40. Social Security

Cato Handbook For Policymakers, 8th Edition (2017) • Cato Handbook for Policymakers

Congress should

• restore Social Security to long‐​term sustainable solvency; and
• allow younger workers to privately invest a portion of their Social Security payroll taxes through individual accounts.

Although few political candidates wanted to discuss it, the Social Security system faces severe financial pressures. Social Security's long-term unfunded liabilities now total $32.1 trillion. Congress's failure to act is threatening America's economic stability and promises to bury our children and grandchildren under a mountain of debt. Reform is not an option, it is a necessity, and Congress should act now.

But all Social Security reforms are not equal. Raising taxes and cutting benefits would have their own economic costs and would make a bad deal even worse for today's younger workers. However, by allowing younger workers to privately invest their Social Security taxes through individual accounts, we can
• help restore Social Security to long-term solvency, without massive tax increases;
• provide workers with higher benefits than Social Security would otherwise be able to pay;
• create a system that treats women, minorities, and young people more fairly;
• increase national savings and economic growth;
• allow low-income workers to accumulate real, inheritable wealth for the first time in their lives; and
• give workers ownership and control over their retirement funds.

Table 40.1
PAYGO Social Security System

Generation Period 1 Period 2 Period 3 Period 4
0 Retired
Dead Dead Dead
1 ↑ Working ↑
Dead Dead
2 Unborn ↑ Working ↑
3 Unborn Unborn ↑ Working ↑
4 Unborn Unborn Unborn ↑ Working ↑

SOURCE: Thomas Siems, "Reengineering Social Security for the New Economy," Cato InstituteSocial Security Paper no. 22, January 23, 2001.

The Looming Crisis

Social Security is a "pay-as-you-go" (PAYGO) program, in which Social Security taxes are used to immediately pay benefits for current retirees. It is not a "funded plan," in which contributions are collected and invested in financial assets and then liquidated and converted into a pension at retirement. Rather, it is a simple wealth transfer from current workers to current retirees.

Table 40.1 shows a basic model of overlapping generations: people are born in every time period, live for two periods (the first as workers, the second as retirees), and finally die. As time passes, older generations are replaced by younger generations. The columns represent successive time periods, and the rows represent successive generations. Each generation is labeled by the period of its birth, so that Generation 1 is born in Period 1, and so on. In each period, two generations overlap, with younger workers coexisting with older retirees.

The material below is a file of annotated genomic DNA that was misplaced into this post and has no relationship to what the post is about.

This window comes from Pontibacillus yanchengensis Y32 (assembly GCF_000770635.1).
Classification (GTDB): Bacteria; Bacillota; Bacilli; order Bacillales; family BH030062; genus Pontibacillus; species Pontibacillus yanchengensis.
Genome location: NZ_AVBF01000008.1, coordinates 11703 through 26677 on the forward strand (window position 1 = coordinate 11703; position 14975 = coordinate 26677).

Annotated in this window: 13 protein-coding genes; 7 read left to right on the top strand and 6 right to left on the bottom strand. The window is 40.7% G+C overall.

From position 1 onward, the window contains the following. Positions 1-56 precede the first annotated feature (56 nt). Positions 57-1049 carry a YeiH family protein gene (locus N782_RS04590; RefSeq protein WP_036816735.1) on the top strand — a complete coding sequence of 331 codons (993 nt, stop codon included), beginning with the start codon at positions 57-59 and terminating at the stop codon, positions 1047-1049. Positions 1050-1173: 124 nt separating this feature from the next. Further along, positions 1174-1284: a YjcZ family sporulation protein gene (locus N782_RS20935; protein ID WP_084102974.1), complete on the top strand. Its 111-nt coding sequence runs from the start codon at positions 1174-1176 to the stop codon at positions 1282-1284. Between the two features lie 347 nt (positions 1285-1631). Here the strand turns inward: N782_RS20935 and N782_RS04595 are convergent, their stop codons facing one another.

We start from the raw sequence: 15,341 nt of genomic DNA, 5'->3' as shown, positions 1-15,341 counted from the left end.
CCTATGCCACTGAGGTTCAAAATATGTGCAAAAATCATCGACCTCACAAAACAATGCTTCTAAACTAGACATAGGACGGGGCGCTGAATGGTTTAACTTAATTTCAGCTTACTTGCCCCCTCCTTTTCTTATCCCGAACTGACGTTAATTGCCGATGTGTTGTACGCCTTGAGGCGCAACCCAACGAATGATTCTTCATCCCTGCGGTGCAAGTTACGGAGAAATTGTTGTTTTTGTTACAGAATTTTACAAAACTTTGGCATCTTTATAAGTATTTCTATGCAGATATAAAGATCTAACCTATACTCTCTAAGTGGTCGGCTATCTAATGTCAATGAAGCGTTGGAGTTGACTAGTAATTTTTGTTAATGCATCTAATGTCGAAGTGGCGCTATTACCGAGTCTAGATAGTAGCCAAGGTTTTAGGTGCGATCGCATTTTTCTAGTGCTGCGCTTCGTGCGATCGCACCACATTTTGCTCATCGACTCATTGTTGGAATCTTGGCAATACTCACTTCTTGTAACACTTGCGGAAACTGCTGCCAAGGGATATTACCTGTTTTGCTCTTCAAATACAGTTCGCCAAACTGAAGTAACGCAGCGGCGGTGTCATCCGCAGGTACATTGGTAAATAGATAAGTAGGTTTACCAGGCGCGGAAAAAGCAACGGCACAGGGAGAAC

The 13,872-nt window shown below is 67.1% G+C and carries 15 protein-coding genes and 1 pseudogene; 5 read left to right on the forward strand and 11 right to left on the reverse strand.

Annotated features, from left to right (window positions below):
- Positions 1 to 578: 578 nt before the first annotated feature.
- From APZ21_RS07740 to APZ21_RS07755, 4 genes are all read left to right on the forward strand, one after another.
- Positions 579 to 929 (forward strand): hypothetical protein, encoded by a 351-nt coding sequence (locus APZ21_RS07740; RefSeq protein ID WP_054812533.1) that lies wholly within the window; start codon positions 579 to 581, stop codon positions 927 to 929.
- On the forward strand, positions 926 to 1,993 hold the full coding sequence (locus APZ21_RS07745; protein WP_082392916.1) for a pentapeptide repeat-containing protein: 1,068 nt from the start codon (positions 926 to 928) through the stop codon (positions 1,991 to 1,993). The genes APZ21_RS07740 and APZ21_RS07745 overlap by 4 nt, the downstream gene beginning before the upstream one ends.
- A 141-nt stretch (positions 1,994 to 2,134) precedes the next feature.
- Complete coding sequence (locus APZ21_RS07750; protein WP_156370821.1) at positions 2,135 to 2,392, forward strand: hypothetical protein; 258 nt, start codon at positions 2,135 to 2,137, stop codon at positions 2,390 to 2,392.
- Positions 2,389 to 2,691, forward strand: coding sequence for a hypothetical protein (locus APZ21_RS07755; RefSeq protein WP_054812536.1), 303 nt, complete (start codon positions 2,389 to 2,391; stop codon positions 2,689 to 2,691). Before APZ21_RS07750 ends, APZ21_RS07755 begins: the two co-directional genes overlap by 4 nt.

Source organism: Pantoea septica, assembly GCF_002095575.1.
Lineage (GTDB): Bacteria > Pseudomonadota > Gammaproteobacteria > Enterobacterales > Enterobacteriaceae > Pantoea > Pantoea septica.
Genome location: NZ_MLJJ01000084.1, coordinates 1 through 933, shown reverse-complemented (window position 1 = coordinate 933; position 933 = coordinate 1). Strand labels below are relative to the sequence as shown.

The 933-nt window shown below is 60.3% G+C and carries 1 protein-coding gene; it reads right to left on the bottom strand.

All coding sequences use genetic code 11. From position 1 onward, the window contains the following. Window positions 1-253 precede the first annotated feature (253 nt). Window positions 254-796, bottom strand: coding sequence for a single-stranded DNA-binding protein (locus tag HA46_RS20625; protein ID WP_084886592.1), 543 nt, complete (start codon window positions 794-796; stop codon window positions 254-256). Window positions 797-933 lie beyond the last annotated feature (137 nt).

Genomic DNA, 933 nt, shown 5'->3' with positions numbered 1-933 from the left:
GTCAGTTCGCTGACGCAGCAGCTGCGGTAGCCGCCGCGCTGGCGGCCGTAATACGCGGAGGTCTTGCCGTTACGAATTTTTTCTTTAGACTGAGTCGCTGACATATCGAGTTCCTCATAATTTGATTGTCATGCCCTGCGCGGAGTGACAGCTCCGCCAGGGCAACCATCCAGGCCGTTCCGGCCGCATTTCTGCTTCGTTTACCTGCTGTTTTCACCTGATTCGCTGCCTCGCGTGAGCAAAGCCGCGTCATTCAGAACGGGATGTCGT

In Table 40.1, a PAYGO pension system provides a start-up bonus to Generation 0 retirees by taking contributions from Generation 1 workers to pay benefits to those already retired. Thus, Generation 0 retirees receive a windfall because they never paid taxes into the system. Subsequent generations both pay taxes and receive benefits. There is no direct relationship between taxes paid and benefits received.

Figure 40.1
Worker to Beneficiary Ratio, 1945–2090


SOURCE: Social Security Administration, "The 2016 Annual Report of the Board of Trustees of the Federal Old-Age and Survivors Insurance and Federal Disability Insurance Trust Funds," Table IV.B3, Covered Workers and Beneficiaries, Calendar Years 1945–2090. Washington: Government Printing Office, 2016.

As long as the wage base supporting Social Security grows faster than the number of recipients, the program can continue to pay higher benefits to those recipients. But the growth in the labor force has slowed dramatically. In 1950, for example, there were 16.5 covered workers for every retiree receiving benefits from the program. Since then, Americans have been living longer and having fewer babies. As a result, there are now just 2.8 covered workers per beneficiary; and by 2034, there will be only 2.2 (Figure 40.1). Real wage growth (especially in wages below the payroll tax cap) has not been nearly fast enough to offset this demographic shift.

As Figure 40.2 shows, Social Security is already running a cash-flow deficit. In 2016, for instance, the program will pay out roughly $70 billion more in benefits than it takes in through taxes. That might seem a small amount of money in a world of trillion-dollar deficits, but without reform this shortfall will continue to grow. Very soon Social Security's deficit will reach levels that threaten to explode our overall budget deficit. Along with Medicare and Medicaid, Social Security will be one of the major drivers of our country's long-term debt.

Figure 40.2
Cash Flow Deficit, 2015–2025


SOURCE: Social Security Administration, "The 2016 Annual Report of the Board of Trustees of the Federal Old-Age and Survivors Insurance and Federal Disability Insurance Trust Funds," Table IV.A3, Operations of the Combined OASI and DI Trust Funds, Calendar Years 2011–2025. Washington: Government Printing Office, 2016.
NOTE: OASI = Old-Age and Survivors Insurance; DI = Disability Insurance. Intermediate scenario for years 2016–2025: payroll tax contributions and taxation of benefits are included, while net interest income is not.